Music, Art, & Beer:
A quick glance at the Furthermore website and graphics reveals an interest in music and the arts. Chris - "Aran has a degree in fine arts. I have a degree in literature. Visual art speaks to both of us and there’s a rich arts community in Spring Green as well as in Madison. That is our major community touch point. The music is sort of me. I’m an absolute music freak. I am in a band. I’m not saying the band is necessarily great, but its part of my life and its nice when you can dovetail your various interests.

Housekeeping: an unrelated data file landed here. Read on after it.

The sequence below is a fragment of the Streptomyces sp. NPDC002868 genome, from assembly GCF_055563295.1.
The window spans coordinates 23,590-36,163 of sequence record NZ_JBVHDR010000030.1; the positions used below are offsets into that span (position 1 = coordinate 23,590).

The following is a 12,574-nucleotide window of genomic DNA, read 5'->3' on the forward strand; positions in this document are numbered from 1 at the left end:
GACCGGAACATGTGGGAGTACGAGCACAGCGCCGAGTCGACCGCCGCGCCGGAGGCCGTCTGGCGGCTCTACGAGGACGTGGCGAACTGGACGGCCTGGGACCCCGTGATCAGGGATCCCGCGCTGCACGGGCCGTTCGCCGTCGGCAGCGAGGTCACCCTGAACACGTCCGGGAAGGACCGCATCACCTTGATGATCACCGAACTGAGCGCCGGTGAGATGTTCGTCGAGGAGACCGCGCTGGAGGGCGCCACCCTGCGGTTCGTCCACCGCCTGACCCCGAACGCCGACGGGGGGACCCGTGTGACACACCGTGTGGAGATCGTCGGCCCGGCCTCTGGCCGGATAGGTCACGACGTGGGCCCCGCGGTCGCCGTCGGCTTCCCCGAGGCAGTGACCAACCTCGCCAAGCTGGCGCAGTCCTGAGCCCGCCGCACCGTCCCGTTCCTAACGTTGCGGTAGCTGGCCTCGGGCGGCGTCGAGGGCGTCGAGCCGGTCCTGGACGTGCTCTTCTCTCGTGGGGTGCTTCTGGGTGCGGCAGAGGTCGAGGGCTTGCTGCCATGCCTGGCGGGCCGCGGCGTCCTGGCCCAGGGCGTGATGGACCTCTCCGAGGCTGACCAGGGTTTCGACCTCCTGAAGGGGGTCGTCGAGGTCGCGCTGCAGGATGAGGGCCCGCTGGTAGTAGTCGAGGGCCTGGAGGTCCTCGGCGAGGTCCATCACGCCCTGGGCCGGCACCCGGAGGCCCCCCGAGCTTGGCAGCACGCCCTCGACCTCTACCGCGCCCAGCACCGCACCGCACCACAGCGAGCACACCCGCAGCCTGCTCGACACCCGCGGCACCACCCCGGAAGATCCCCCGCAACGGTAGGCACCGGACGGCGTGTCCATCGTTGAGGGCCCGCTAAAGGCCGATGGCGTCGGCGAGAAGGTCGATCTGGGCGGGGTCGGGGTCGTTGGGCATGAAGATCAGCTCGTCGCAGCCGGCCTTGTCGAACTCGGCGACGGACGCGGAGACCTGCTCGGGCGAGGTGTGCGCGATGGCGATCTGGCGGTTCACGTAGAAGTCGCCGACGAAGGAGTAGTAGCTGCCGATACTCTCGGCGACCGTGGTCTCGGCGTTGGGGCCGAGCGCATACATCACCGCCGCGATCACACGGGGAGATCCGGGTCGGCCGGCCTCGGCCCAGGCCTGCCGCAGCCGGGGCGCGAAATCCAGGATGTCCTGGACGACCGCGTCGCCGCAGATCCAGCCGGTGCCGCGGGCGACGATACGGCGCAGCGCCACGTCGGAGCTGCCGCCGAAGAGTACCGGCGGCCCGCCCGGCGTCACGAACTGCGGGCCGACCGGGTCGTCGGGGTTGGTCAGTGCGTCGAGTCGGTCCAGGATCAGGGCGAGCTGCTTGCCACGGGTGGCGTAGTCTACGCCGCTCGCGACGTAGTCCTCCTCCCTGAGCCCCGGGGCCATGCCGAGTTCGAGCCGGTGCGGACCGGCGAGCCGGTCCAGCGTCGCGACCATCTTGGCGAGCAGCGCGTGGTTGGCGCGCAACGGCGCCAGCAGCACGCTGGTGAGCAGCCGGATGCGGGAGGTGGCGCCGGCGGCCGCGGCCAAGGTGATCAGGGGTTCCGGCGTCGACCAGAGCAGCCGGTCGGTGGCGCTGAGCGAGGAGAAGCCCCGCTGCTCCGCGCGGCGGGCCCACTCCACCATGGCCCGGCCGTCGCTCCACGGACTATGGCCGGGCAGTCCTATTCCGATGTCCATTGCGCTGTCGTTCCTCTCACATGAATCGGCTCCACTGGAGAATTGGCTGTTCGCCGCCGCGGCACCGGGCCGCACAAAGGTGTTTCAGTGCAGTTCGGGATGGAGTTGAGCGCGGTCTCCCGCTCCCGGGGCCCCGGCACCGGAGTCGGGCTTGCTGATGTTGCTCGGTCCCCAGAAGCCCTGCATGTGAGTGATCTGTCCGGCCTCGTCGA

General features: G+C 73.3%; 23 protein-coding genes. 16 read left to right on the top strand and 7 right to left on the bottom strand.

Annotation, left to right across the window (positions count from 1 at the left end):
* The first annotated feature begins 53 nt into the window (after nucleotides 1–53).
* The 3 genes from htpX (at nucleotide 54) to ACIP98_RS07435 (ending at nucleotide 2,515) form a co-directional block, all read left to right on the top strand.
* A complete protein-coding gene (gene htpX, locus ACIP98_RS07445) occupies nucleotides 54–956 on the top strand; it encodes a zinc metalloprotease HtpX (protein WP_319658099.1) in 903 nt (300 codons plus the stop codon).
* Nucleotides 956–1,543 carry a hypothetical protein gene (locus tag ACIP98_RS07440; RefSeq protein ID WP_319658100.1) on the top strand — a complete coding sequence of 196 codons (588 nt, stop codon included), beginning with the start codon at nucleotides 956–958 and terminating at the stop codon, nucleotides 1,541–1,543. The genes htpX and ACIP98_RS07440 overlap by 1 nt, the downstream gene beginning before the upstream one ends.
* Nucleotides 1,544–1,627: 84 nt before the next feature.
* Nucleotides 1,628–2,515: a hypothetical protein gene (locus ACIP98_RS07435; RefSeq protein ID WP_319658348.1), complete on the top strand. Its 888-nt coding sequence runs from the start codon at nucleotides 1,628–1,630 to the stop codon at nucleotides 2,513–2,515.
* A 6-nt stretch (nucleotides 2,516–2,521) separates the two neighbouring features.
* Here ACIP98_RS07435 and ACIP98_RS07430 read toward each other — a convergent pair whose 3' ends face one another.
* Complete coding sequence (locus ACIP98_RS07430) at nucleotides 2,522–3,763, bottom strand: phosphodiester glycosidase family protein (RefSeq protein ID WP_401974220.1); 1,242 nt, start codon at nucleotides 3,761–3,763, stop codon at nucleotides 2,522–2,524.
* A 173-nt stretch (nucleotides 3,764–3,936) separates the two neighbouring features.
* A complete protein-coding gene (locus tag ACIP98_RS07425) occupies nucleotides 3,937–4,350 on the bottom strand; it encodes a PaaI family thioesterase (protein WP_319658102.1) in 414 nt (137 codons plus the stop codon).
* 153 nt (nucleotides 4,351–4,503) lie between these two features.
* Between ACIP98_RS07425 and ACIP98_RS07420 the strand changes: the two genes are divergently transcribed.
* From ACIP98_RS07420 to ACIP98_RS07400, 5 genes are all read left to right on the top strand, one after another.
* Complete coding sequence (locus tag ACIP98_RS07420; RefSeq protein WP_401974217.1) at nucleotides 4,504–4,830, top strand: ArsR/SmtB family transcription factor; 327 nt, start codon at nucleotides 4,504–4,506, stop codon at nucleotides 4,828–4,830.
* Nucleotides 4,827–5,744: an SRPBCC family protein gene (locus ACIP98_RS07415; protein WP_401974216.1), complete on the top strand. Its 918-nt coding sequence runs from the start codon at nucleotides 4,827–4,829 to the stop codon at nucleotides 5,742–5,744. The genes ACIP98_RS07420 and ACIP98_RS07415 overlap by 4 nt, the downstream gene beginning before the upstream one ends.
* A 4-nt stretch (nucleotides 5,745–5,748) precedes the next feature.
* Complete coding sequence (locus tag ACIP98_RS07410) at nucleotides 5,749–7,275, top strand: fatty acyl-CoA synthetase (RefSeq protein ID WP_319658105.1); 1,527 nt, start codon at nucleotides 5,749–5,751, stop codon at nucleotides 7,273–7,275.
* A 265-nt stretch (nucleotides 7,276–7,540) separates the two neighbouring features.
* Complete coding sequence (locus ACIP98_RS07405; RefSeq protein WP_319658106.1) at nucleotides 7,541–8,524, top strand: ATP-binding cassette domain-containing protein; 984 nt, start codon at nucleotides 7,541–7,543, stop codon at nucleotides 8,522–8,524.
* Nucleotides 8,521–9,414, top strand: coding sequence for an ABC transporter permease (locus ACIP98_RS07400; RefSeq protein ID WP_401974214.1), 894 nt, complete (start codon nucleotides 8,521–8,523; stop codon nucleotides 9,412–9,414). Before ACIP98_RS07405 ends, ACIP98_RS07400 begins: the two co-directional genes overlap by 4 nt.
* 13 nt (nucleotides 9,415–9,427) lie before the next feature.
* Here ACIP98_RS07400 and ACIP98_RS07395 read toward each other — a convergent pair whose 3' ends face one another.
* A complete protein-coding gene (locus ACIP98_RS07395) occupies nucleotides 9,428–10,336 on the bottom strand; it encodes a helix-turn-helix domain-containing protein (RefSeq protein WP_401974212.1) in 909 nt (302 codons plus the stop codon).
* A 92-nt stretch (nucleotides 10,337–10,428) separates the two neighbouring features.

But from a business standpoint let’s look at it this way. The minute you start making beer everybody who has something they want sponsored starts contacting you. You have to make decisions about what to support. We like music and we like art. So we’ve sponsored music and art shows. Generally speaking anybody who loves art is well loved by artists. So that doesn’t hurt Furthermore. I’m going to go out on a limb and say that the beers are somewhat artful. They appeal to that crowd. If I go to an art exhibit people are going to be receptive. It’s a happy tie-in for us. And generally speaking music is a no brainer because the people who spend money on music are the people who spend money on beer."